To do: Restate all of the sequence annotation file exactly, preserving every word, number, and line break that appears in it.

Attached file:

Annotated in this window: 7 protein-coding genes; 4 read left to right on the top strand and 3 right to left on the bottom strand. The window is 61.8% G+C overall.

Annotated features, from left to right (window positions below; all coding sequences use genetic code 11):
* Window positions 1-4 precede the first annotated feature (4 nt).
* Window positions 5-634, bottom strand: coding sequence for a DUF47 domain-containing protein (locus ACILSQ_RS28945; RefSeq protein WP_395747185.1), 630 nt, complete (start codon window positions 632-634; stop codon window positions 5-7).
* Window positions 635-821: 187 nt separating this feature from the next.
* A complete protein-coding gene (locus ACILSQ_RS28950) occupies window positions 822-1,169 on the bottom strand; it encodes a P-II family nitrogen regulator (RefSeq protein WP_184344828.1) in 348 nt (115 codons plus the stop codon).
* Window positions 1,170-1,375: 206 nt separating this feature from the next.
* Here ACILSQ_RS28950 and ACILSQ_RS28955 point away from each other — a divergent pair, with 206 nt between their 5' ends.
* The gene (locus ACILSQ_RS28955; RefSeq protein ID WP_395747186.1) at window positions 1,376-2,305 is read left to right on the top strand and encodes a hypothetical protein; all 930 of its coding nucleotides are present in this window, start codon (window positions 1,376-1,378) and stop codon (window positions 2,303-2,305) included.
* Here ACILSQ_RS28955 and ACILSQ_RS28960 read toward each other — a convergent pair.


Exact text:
Annotated in this window: 7 protein-coding genes; 4 read left to right on the top strand and 3 right to left on the bottom strand. The window is 61.8% G+C overall.

Annotated features, from left to right (window positions below; all coding sequences use genetic code 11):
* Window positions 1-4 precede the first annotated feature (4 nt).
* Window positions 5-634, bottom strand: coding sequence for a DUF47 domain-containing protein (locus ACILSQ_RS28945; RefSeq protein WP_395747185.1), 630 nt, complete (start codon window positions 632-634; stop codon window positions 5-7).
* Window positions 635-821: 187 nt separating this feature from the next.
* A complete protein-coding gene (locus ACILSQ_RS28950) occupies window positions 822-1,169 on the bottom strand; it encodes a P-II family nitrogen regulator (RefSeq protein WP_184344828.1) in 348 nt (115 codons plus the stop codon).
* Window positions 1,170-1,375: 206 nt separating this feature from the next.
* Here ACILSQ_RS28950 and ACILSQ_RS28955 point away from each other — a divergent pair, with 206 nt between their 5' ends.
* The gene (locus ACILSQ_RS28955; RefSeq protein ID WP_395747186.1) at window positions 1,376-2,305 is read left to right on the top strand and encodes a hypothetical protein; all 930 of its coding nucleotides are present in this window, start codon (window positions 1,376-1,378) and stop codon (window positions 2,303-2,305) included.
* Here ACILSQ_RS28955 and ACILSQ_RS28960 read toward each other — a convergent pair.